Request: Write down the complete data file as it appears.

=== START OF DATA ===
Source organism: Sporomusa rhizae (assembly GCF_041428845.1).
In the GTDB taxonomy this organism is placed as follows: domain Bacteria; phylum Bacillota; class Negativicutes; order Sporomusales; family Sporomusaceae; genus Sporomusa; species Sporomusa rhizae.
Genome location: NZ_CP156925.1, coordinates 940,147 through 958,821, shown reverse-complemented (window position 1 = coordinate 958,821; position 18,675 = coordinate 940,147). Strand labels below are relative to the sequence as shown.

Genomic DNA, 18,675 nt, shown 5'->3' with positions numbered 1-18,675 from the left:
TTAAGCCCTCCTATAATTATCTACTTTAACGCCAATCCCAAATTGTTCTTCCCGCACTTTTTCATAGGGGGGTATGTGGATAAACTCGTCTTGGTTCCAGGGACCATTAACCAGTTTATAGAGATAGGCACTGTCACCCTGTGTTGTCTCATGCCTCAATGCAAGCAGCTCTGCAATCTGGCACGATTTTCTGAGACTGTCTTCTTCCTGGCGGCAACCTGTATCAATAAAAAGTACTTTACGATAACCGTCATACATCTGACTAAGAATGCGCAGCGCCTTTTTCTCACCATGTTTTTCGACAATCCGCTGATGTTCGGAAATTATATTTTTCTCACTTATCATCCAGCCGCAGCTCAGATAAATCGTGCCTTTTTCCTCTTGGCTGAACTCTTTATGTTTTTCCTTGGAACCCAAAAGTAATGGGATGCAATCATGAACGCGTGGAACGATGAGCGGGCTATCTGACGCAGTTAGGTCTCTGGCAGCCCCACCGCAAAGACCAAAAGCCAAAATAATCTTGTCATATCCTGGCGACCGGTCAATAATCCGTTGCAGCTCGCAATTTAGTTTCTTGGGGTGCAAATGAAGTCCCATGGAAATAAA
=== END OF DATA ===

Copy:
Source organism: Sporomusa rhizae (assembly GCF_041428845.1).
In the GTDB taxonomy this organism is placed as follows: domain Bacteria; phylum Bacillota; class Negativicutes; order Sporomusales; family Sporomusaceae; genus Sporomusa; species Sporomusa rhizae.
Genome location: NZ_CP156925.1, coordinates 940,147 through 958,821, shown reverse-complemented (window position 1 = coordinate 958,821; position 18,675 = coordinate 940,147). Strand labels below are relative to the sequence as shown.

Genomic DNA, 18,675 nt, shown 5'->3' with positions numbered 1-18,675 from the left:
TTAAGCCCTCCTATAATTATCTACTTTAACGCCAATCCCAAATTGTTCTTCCCGCACTTTTTCATAGGGGGGTATGTGGATAAACTCGTCTTGGTTCCAGGGACCATTAACCAGTTTATAGAGATAGGCACTGTCACCCTGTGTTGTCTCATGCCTCAATGCAAGCAGCTCTGCAATCTGGCACGATTTTCTGAGACTGTCTTCTTCCTGGCGGCAACCTGTATCAATAAAAAGTACTTTACGATAACCGTCATACATCTGACTAAGAATGCGCAGCGCCTTTTTCTCACCATGTTTTTCGACAATCCGCTGATGTTCGGAAATTATATTTTTCTCACTTATCATCCAGCCGCAGCTCAGATAAATCGTGCCTTTTTCCTCTTGGCTGAACTCTTTATGTTTTTCCTTGGAACCCAAAAGTAATGGGATGCAATCATGAACGCGTGGAACGATGAGCGGGCTATCTGACGCAGTTAGGTCTCTGGCAGCCCCACCGCAAAGACCAAAAGCCAAAATAATCTTGTCATATCCTGGCGACCGGTCAATAATCCGTTGCAGCTCGCAATTTAGTTTCTTGGGGTGCAAATGAAGTCCCATGGAAATAAA